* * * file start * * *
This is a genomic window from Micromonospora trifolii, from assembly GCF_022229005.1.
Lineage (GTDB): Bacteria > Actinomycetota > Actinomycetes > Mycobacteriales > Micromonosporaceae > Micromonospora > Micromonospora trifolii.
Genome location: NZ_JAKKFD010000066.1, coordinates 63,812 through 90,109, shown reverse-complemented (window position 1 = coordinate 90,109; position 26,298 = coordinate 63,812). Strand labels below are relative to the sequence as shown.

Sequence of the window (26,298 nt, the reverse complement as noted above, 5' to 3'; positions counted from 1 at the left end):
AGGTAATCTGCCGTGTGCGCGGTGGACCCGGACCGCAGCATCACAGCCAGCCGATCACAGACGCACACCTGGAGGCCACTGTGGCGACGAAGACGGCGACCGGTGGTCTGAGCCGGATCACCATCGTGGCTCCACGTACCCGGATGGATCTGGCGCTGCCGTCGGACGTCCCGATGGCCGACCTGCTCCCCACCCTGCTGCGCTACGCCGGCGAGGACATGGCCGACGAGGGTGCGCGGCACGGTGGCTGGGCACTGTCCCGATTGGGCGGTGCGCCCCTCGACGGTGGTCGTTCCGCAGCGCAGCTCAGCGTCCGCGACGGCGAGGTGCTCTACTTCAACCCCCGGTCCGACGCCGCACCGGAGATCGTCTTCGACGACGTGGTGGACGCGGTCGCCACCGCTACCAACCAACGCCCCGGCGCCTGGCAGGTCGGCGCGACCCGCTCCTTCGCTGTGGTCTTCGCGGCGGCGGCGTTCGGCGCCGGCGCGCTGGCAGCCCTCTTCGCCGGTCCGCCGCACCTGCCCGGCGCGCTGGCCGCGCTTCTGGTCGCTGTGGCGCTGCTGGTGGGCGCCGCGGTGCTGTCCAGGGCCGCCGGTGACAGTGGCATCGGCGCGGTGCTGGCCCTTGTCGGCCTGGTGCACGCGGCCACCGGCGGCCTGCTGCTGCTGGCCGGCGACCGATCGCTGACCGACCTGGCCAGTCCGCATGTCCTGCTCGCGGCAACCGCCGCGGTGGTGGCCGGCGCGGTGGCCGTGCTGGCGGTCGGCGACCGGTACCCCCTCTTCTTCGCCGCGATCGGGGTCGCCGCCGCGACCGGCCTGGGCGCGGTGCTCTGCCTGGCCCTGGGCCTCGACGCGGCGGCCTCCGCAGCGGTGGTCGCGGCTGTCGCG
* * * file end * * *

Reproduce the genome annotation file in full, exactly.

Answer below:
This is a genomic window from Micromonospora trifolii, from assembly GCF_022229005.1.
Lineage (GTDB): Bacteria > Actinomycetota > Actinomycetes > Mycobacteriales > Micromonosporaceae > Micromonospora > Micromonospora trifolii.
Genome location: NZ_JAKKFD010000066.1, coordinates 63,812 through 90,109, shown reverse-complemented (window position 1 = coordinate 90,109; position 26,298 = coordinate 63,812). Strand labels below are relative to the sequence as shown.

Sequence of the window (26,298 nt, the reverse complement as noted above, 5' to 3'; positions counted from 1 at the left end):
AGGTAATCTGCCGTGTGCGCGGTGGACCCGGACCGCAGCATCACAGCCAGCCGATCACAGACGCACACCTGGAGGCCACTGTGGCGACGAAGACGGCGACCGGTGGTCTGAGCCGGATCACCATCGTGGCTCCACGTACCCGGATGGATCTGGCGCTGCCGTCGGACGTCCCGATGGCCGACCTGCTCCCCACCCTGCTGCGCTACGCCGGCGAGGACATGGCCGACGAGGGTGCGCGGCACGGTGGCTGGGCACTGTCCCGATTGGGCGGTGCGCCCCTCGACGGTGGTCGTTCCGCAGCGCAGCTCAGCGTCCGCGACGGCGAGGTGCTCTACTTCAACCCCCGGTCCGACGCCGCACCGGAGATCGTCTTCGACGACGTGGTGGACGCGGTCGCCACCGCTACCAACCAACGCCCCGGCGCCTGGCAGGTCGGCGCGACCCGCTCCTTCGCTGTGGTCTTCGCGGCGGCGGCGTTCGGCGCCGGCGCGCTGGCAGCCCTCTTCGCCGGTCCGCCGCACCTGCCCGGCGCGCTGGCCGCGCTTCTGGTCGCTGTGGCGCTGCTGGTGGGCGCCGCGGTGCTGTCCAGGGCCGCCGGTGACAGTGGCATCGGCGCGGTGCTGGCCCTTGTCGGCCTGGTGCACGCGGCCACCGGCGGCCTGCTGCTGCTGGCCGGCGACCGATCGCTGACCGACCTGGCCAGTCCGCATGTCCTGCTCGCGGCAACCGCCGCGGTGGTGGCCGGCGCGGTGGCCGTGCTGGCGGTCGGCGACCGGTACCCCCTCTTCTTCGCCGCGATCGGGGTCGCCGCCGCGACCGGCCTGGGCGCGGTGCTCTGCCTGGCCCTGGGCCTCGACGCGGCGGCCTCCGCAGCGGTGGTCGCGGCTGTCGCG